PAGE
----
The Byron Mermaids are sewing reusable “boomerang” bags for people to borrow and bring back.
The Byron Mermaids are sewing reusable “boomerang” bags for people to borrow and bring back.

‘Boomerang bags’ reducing plastic in Byron Bay

A GROUP of Byron Bay women are revolutionising the town with a new reusuable shopping bag system.

Plastic never biodegrades, and with the government is not making any moves to ban plastic bags, so the Byron Mermaids are sewing reusable "boomerang" bags for people to borrow and bring back.

The Byron Mermaids are a group of saltwater loving women standing up for the oceans.

Last month they held a rally asking for action on the much discussed subject of banning plastic bags in NSW.

There has not been any updates on the official government website since before the Ministerial Roundtable where they discussed this issue last February.

 

The Byron Mermaids are sewing reusable “boomerang” bags for people to borrow and bring back.
The Byron Mermaids are sewing reusable “boomerang” bags for people to borrow and bring back.

With not even a peep from the representatives in Sydney, the Mermaids have taken matters into their own hands.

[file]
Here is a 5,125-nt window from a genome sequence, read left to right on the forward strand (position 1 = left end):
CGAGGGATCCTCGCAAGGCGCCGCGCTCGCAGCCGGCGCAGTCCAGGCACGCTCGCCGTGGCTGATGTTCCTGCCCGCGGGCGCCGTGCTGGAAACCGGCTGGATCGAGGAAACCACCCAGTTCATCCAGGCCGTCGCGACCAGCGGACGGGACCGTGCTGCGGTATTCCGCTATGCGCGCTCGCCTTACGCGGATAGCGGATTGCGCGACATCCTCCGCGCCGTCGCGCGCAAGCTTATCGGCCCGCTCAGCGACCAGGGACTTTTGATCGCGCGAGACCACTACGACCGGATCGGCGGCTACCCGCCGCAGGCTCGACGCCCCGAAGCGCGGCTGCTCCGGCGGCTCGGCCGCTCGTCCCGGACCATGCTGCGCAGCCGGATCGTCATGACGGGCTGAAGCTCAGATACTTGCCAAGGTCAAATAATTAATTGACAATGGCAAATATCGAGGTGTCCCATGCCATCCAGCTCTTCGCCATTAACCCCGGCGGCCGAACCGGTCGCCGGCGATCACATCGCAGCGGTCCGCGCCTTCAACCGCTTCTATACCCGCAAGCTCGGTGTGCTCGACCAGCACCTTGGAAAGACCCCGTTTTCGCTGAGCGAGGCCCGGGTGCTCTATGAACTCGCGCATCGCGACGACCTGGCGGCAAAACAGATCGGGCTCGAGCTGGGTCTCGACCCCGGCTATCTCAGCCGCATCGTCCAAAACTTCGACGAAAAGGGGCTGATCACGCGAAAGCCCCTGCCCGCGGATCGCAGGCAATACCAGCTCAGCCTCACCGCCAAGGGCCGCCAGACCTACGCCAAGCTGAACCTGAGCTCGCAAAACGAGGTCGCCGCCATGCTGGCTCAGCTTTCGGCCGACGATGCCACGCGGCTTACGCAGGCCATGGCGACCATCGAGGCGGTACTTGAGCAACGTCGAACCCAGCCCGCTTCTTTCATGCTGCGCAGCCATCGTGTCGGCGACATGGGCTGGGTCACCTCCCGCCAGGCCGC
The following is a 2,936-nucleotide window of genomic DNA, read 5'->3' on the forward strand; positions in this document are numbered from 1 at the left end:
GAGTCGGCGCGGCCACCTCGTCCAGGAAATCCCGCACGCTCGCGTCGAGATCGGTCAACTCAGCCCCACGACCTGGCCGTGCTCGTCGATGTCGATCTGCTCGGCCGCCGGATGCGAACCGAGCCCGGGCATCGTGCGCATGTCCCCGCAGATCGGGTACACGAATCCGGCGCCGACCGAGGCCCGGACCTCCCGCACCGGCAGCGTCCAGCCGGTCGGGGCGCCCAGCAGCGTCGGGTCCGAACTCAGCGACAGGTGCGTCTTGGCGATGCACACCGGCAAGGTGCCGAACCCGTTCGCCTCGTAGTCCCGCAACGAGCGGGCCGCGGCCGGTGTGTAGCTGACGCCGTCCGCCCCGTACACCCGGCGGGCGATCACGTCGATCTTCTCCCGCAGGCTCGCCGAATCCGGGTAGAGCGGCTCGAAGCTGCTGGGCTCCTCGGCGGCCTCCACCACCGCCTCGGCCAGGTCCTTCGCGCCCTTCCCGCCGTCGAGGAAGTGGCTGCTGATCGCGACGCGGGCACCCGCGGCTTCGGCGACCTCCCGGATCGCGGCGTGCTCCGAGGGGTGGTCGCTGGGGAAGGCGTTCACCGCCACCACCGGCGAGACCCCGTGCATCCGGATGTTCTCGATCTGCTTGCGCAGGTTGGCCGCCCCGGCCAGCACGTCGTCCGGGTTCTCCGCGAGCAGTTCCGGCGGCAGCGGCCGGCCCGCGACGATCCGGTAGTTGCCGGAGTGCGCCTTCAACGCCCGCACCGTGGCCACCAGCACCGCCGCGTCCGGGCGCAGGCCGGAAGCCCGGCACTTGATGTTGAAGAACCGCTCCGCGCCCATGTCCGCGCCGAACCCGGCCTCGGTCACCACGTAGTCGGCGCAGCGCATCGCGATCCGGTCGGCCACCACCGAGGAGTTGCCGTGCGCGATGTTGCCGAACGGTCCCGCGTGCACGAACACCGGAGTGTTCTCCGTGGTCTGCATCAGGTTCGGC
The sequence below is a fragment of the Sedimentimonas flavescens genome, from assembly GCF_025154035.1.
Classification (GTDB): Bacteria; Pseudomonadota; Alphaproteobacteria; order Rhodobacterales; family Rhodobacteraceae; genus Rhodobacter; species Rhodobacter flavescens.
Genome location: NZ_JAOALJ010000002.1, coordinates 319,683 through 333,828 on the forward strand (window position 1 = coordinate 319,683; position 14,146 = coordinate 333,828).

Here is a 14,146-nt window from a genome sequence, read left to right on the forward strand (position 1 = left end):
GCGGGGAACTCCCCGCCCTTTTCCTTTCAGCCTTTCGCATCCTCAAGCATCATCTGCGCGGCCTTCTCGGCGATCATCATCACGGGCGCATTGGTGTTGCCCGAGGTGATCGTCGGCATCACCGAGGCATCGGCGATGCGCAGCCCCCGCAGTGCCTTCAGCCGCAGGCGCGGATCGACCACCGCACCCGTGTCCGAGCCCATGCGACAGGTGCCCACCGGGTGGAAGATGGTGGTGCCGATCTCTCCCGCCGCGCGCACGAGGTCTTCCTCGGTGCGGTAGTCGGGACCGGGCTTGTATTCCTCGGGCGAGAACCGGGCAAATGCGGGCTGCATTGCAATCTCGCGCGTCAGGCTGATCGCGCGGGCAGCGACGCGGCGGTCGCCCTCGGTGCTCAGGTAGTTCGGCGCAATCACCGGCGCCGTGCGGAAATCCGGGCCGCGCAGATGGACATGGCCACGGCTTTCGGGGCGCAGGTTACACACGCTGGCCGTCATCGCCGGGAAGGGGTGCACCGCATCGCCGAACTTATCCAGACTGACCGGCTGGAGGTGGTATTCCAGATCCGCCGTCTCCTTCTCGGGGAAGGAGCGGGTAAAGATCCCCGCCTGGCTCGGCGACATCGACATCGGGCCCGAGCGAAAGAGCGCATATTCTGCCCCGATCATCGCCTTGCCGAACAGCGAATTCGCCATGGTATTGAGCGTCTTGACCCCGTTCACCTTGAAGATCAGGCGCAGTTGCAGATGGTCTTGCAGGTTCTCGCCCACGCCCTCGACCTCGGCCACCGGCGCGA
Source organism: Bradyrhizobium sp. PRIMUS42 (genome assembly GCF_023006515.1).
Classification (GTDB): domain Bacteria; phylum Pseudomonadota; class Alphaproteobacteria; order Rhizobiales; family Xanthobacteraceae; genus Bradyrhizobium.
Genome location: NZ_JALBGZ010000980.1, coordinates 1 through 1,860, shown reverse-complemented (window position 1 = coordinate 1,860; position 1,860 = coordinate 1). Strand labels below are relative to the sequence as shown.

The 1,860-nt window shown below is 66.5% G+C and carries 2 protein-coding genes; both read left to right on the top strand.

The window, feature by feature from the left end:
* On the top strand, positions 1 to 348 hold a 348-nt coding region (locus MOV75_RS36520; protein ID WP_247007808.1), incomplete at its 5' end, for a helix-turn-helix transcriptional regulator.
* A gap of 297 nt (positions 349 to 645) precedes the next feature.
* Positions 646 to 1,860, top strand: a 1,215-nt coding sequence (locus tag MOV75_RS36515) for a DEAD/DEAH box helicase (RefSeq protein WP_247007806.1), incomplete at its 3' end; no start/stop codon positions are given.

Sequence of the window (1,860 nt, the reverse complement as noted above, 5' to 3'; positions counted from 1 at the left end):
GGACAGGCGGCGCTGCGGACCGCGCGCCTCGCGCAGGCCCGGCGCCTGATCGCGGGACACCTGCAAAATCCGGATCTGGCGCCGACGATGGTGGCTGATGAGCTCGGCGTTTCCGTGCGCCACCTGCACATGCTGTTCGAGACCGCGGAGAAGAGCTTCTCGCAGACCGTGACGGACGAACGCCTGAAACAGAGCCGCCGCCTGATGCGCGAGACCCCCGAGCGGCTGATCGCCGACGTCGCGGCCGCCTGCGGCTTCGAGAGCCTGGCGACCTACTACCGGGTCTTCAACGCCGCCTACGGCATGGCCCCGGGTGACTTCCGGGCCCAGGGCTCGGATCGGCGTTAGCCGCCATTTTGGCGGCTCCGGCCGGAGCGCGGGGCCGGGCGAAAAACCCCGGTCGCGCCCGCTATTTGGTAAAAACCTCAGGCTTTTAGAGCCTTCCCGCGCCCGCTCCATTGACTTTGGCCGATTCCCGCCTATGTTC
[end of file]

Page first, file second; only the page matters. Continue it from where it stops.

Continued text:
Boomerang Bags is a Surfrider Foundation campaign that has been championed by two women in Burleigh Heads and is now thriving.

Inspired by their success, the mermaids got in touch to adopt this tangible solution for our Byron community.

The idea is to get a team of volunteers together to sew reusable bags from donated fabric.

It takes 5,000 bags to launch this effort in a community, in order to account for the many transients and tourists who are not expected to return the Boomerang Bags for reuse.

By flooding the markets and shops with reusable bags, the local community will have no choice but to reach for reusables when faced with the free alternative to single-use plastic bags.

As a part of Plastic Free July, the group held their sewing session at Patagonia Byron Bay.

Owner, Glen Casey, is a generous supporter of the mermaids' activism and the local environmental campaigns.

The sewing machines were all donated by community members, including one of Mr. Casey's employees.

The sewing skills were taught by two sisters, Charlotte and Eloise Ashford Meehan, who are the designers behind the fashion label Rode to No Wear--all hand-made high end clothing, here in Byron Bay.

The fabric was donated by community, including a large portion from a vintage clothing label Second Loves.

The Byron Mermaids are hosting the next sewing session on Sunday 31 July at Patagonia Byron Bay from 1-5pm.

They could use more sewing machines, thread, fabric, and helping hands.

Please get in touch to donate to the cause.

Get involved:

Like the Mermaids on Facebook

Submit your email address at iquitplastics.com

www.boomerangalliance.org.au



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